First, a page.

Hold loosely to material possessions and things that ultimately do not matter. Do not miss out by placing importance on things instead of people. Enjoy what you have but certainly do not let your wealth (or lack of) define who you are.
I am not sure what came over me. A strong fit of materialism. Perhaps. Or pure greed. I still can't rationalize it. But I got attached to this fake leather jacket, which now hangs like a lifeless ostrich in my wardrobe, even before I owned it.
More of most things without restraint, another five minutes wrestling, some more time playing with Lego, the chocolate bar at the checkout, a toy moments after Christmas and birthdays pass. At the moment though, the big thing is, MORE BREAKFAST!
Acknowledging the design of the Christmas jumper creates a shared experience of festive consumerism, allowing the jumper to supersede the material and enter the intangible and quasi-sanctified realm of celebration. This new hyperreality is a joyous state that plain knitwear is simply incapable of rendering.
How much do we need? Truly need? Society tells us we need incredibly more than we do and they have to, it creates the economy that we live in. However, study after study and story after story proves we benefit from owning so much less.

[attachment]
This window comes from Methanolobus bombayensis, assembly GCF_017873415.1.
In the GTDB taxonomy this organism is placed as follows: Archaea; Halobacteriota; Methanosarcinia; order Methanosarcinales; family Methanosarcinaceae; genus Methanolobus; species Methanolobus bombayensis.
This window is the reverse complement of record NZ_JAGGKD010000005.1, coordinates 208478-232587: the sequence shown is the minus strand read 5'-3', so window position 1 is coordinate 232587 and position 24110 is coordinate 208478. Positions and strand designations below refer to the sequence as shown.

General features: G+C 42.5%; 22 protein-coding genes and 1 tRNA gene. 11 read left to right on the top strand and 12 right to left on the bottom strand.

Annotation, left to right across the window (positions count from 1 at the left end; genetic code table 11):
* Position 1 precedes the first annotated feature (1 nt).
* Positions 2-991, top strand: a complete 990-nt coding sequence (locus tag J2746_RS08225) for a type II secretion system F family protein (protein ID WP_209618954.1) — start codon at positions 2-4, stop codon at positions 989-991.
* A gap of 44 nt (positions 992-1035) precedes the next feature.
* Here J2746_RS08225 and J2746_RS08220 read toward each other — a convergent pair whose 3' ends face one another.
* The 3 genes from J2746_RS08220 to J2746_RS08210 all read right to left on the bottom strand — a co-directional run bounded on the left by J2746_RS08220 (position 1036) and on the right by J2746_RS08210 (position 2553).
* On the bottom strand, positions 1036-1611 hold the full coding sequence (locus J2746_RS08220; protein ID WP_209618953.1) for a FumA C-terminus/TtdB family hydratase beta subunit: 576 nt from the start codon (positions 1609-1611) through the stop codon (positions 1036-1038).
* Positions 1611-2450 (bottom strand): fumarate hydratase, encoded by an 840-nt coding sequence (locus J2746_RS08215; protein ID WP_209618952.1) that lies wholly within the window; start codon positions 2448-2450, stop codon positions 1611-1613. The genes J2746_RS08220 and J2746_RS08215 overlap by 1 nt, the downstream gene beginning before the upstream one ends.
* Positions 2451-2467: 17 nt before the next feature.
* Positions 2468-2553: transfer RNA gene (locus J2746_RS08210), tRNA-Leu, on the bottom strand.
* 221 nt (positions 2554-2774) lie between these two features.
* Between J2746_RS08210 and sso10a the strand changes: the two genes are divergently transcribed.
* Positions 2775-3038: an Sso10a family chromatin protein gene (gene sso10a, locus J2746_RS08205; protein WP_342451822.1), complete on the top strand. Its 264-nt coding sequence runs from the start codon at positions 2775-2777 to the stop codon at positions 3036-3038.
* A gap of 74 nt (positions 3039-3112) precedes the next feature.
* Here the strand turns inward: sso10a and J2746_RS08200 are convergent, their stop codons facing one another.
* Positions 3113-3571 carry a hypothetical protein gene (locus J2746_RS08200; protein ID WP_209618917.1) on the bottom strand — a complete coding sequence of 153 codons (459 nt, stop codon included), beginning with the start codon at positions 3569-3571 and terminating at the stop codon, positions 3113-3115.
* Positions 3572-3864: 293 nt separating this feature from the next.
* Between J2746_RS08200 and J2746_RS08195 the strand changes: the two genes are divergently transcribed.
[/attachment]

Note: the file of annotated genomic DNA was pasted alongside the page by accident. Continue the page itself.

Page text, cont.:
As a parent of children who are fortunate to live in comfortable circumstances, I don't want to have to cancel Christmas or deprive them of the things they want. I don't want to make them feel guilty for having a better life than the many less fortunate children in the world. At the same time, I do want them to know that not everyone in the world enjoys the same level of comfort and security as they do.
In my view, acquisitiveness is best understood in psychological terms. Our mad materialism is partly a reaction to inner discontent. As human beings' it's normal for us to experience an underlying 'psychological discord', caused by the incessant chattering of our minds, which creates a disturbance inside us, and often triggers negative thoughts.
To me the most important thing you create is arguably your own life. When we talk about a creation we mean something which is unique, something which is purposeful and meaningful; something which is large and substantial.
I'm 59, the eldest of four siblings, but have no partner and no children. A sense of inadequacy grows: what can I leave my nephews and nieces, and their children? I don't mean memories; I mean, what that is tangible and lasting, that I can equitably share among them? It's like feeling a phantom limb, a shadowy disconnect with future generations that I so ache to put right.
I, like many other agnostic young people living in the spiritual void of modern Britain, flirt with the idea of spirituality. As a spiritual dilettante, I reluctantly stretch through the odd yoga class or attempt to silence the endless flow of internal chatter using occasional meditation.